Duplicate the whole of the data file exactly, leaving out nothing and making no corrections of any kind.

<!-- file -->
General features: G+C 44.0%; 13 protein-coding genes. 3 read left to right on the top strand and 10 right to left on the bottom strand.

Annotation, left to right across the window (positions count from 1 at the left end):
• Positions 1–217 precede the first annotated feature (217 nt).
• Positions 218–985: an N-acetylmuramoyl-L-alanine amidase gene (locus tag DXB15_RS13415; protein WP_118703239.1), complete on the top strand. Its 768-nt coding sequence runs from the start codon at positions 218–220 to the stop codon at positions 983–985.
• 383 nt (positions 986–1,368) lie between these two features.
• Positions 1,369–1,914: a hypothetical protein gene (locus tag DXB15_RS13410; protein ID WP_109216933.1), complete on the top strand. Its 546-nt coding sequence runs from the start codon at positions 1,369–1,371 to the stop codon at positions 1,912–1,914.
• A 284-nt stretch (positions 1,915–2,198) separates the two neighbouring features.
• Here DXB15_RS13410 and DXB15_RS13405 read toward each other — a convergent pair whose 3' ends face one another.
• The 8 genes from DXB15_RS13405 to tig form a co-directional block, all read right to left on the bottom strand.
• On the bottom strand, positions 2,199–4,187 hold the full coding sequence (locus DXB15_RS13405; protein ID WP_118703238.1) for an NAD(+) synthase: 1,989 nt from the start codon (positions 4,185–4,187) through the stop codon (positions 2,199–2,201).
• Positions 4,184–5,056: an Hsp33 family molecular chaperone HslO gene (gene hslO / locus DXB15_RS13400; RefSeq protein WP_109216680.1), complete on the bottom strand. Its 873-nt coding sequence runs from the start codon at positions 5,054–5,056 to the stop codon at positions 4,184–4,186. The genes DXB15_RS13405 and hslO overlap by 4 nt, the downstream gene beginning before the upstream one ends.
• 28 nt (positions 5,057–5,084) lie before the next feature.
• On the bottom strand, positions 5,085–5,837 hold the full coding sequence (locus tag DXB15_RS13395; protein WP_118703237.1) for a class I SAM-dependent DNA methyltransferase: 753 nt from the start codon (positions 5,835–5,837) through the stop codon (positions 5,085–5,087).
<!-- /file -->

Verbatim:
General features: G+C 44.0%; 13 protein-coding genes. 3 read left to right on the top strand and 10 right to left on the bottom strand.

Annotation, left to right across the window (positions count from 1 at the left end):
• Positions 1–217 precede the first annotated feature (217 nt).
• Positions 218–985: an N-acetylmuramoyl-L-alanine amidase gene (locus tag DXB15_RS13415; protein WP_118703239.1), complete on the top strand. Its 768-nt coding sequence runs from the start codon at positions 218–220 to the stop codon at positions 983–985.
• 383 nt (positions 986–1,368) lie between these two features.
• Positions 1,369–1,914: a hypothetical protein gene (locus tag DXB15_RS13410; protein ID WP_109216933.1), complete on the top strand. Its 546-nt coding sequence runs from the start codon at positions 1,369–1,371 to the stop codon at positions 1,912–1,914.
• A 284-nt stretch (positions 1,915–2,198) separates the two neighbouring features.
• Here DXB15_RS13410 and DXB15_RS13405 read toward each other — a convergent pair whose 3' ends face one another.
• The 8 genes from DXB15_RS13405 to tig form a co-directional block, all read right to left on the bottom strand.
• On the bottom strand, positions 2,199–4,187 hold the full coding sequence (locus DXB15_RS13405; protein ID WP_118703238.1) for an NAD(+) synthase: 1,989 nt from the start codon (positions 4,185–4,187) through the stop codon (positions 2,199–2,201).
• Positions 4,184–5,056: an Hsp33 family molecular chaperone HslO gene (gene hslO / locus DXB15_RS13400; RefSeq protein WP_109216680.1), complete on the bottom strand. Its 873-nt coding sequence runs from the start codon at positions 5,054–5,056 to the stop codon at positions 4,184–4,186. The genes DXB15_RS13405 and hslO overlap by 4 nt, the downstream gene beginning before the upstream one ends.
• 28 nt (positions 5,057–5,084) lie before the next feature.
• On the bottom strand, positions 5,085–5,837 hold the full coding sequence (locus tag DXB15_RS13395; protein WP_118703237.1) for a class I SAM-dependent DNA methyltransferase: 753 nt from the start codon (positions 5,835–5,837) through the stop codon (positions 5,085–5,087).